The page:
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Real Life Heroes: Rural Women for Community Resilience

Gemma Andot is a women’s leader in the MADADMA Community, part of the Obo Manobo indigenous group. Since 2020, she has been an active volunteer of Action Against Hunger in promoting community resilience through the ECHO-funded MOVE UP project.

This International Day of Rural Women, we highlight and celebrate women like Gemma. Get to know her and how she engages and inspires her community in Ilomavis, Kidapawan City towards resilience.

How long have you been working as a humanitarian worker (volunteer)?

“Since 2012, isa na akong aktibong IP Community member na aktibong sumasali at nagsasagawa ng pagtulong, pagvovolunteer sa pagpreserve ng aming kultura at kapaligiran. Sa tuwing may mga NGO na dumarating dito, nagvovolunteer ako lagi.”

Since 2012, I have been an active IP Community member actively participating and helping─volunteering to preserve our culture and environment. Whenever NGOs come here, I always volunteer.

What motivates you to continue volunteering?

“Naiintindihan ko kasi ang hangarin at adbokasiya ng Urban Resilience lalo na sa usapin ng pagse-savings. Gusto ko maging involved sa paghahanda ng community kapag may dumating man na sakuna.”

[I understand the desire and advocacy of urban resilience, especially in the matter of savings. I want to be involved in making sure that my community is prepared if a disaster is to come.]

Why are you making this sacrifice?

“Hindi ko na iniisip ang sakripisyo, nakatingin nalang ako sa hinahanarap at sa magandang maaring maging resulta ng pag-sesave.”

[I don’t think about the sacrifices anymore, I just look at the future and the good that can be the result of having savings.]

What have been the challenges to your work?

“Minsan kailangan hatiin ang panahon ko para sa pamilya, negosyo, at community work, pero kaya naman kasi nandiyan naman palagi ang Action Against Hunger na kaagapay lalo na sa community.”

[Sometimes I need to divide my time between family, business, and community work─ but I’m able to do it because Action Against Hunger has been supporting us in the community.]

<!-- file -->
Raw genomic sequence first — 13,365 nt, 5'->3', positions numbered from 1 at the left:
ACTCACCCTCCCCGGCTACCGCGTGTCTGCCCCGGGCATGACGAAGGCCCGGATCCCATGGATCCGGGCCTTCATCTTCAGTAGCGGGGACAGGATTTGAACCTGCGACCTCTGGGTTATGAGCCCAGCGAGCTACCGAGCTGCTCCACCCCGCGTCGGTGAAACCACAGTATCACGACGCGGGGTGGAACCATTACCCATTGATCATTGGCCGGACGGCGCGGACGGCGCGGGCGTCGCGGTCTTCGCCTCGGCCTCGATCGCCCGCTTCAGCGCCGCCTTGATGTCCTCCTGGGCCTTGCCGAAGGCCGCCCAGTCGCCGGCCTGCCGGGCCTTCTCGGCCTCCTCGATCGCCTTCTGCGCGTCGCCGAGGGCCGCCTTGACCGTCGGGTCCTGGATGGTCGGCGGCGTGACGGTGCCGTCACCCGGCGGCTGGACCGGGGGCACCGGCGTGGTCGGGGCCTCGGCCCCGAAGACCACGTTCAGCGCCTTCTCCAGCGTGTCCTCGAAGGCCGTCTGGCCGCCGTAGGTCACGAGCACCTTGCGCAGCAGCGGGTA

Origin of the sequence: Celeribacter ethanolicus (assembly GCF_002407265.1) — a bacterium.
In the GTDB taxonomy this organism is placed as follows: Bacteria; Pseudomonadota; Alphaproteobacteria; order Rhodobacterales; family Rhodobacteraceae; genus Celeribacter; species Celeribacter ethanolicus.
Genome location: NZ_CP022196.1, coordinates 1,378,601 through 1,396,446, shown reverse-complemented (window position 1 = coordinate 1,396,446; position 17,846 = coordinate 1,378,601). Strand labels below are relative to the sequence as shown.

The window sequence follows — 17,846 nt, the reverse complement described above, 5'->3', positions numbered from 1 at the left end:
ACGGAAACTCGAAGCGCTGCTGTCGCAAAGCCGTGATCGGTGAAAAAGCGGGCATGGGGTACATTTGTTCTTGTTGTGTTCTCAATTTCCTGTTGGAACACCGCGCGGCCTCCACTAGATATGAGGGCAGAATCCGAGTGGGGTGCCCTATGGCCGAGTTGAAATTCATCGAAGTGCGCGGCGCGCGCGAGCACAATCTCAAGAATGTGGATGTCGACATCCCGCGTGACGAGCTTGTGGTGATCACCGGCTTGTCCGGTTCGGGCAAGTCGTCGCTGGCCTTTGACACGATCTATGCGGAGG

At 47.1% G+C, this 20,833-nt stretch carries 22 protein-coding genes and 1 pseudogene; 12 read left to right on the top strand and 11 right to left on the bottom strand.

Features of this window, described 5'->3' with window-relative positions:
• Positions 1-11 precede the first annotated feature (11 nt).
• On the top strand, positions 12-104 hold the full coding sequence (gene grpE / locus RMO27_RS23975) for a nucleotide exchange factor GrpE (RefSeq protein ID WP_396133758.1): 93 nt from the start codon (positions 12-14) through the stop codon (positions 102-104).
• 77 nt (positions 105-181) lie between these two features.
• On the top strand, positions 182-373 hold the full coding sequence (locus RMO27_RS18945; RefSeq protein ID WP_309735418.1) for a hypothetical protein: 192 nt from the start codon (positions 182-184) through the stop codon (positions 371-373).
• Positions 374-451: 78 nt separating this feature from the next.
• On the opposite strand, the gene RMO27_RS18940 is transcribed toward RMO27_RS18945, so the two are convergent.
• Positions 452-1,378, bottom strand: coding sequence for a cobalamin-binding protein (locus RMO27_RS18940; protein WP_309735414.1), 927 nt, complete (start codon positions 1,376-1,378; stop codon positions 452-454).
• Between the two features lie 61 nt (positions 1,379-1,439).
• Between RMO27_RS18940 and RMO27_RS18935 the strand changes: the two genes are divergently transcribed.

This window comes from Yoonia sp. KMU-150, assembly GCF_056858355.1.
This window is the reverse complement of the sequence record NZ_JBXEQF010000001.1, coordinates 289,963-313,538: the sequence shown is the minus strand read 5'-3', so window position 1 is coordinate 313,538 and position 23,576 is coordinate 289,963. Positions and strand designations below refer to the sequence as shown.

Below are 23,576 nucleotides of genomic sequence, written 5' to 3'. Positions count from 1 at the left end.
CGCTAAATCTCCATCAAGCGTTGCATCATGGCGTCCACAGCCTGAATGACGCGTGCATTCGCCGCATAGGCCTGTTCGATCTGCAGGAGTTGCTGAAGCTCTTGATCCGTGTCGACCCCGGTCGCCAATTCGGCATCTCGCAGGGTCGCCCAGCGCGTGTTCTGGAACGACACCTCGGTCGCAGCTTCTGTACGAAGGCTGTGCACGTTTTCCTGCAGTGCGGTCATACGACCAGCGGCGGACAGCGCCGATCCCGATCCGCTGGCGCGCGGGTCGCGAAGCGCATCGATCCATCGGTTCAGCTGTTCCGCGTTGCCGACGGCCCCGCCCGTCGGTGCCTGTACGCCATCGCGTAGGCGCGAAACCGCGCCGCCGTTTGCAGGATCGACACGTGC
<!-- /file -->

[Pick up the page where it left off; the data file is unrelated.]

What motivates you to keep doing your work even these challenges?

“Nakikita ko kasi na balang araw ang mga kapwa ko IP ay magiging mas resilient kami kapag lahat kami naisabuhay ang pagsesavings.”

Seeing that one day, my fellow IPs will be more resilient when we all start having savings [motivates me].

What are you most proud of?

“Na dati nagsimula lang kami sa Agoho Community Savings Group. Ngayon, isa na kaming federation sa Kidapawan. Magpaparegister na din kami sa DOLE at SEC sa tulong ng Action Against Hunger at Public Employment Service Office ng LGU Kidapawan.”

Previously we just started with Agoho Community Savings Group. Now, we are a federation in Kidapawan. We will also register with the Department of Labor and Employment, and the Securities & Exchange Commission with the help of Action Against Hunger and the Public Employment Service Office of LGU Kidapawan.

How can you engage the youth in your line of work?

“Kami na mga magulang ay nagsesavings. Sana itong mga kabataan ay makita nila kami bilang magandang ehemplo. Sila na rin ay nagsesavings gaya namin kaya ebidensya ito na naiimpluwensyahan namin sila.”

[We parents are having savings. I hope these young people can see us as a good example. They are also saving like us, so this is evidence that we influence them.]

Read more about Gemma’s work the Pines (Agoho) Community Savings Group

Moving Urban Poor Communities Towards Resilience (MOVE UP 4) is a consortium project that offers durable solutions in terms of capacitating local governments and communities in mitigating the adverse socio-economic effects of disasters. With funding from the European Civil Protection and Humanitarian Aid, MOVE UP 4 was implemented by Action Against HungerPlan InternationalCARE Philippines, and ACCORD Incorporated.


International Day of Rural Women

Over the last century, the world’s population has steadily shifted from leading a rural existence to living in urban settings. Yet a vast amount of people (approximately 3.4 billion) are still living in rural areas. These rural communities are often characterized by limited access to resources, lower standards of living and generally high levels of poverty.

In the Philippines, around 2 million women work in rural industries including agriculture, fishing and mining. Yet land ownership for women remains low at around 10%. Women play a vital part in rural cultivation within the country yet are rarely the beneficiaries. To this end, significant land reform in accordance with gender transformative measures is required to address the situation.

Action Against Hunger has engaged with several projects across the Philippines to address the issues surrounding gender in rural communities. Specific focus has been placed on influencing household decision-making and ensuring gender is integrated into existing food security & livelihoods programming.

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More than 3,000 people in risk-prone communities in BARMM have better access to market and financial services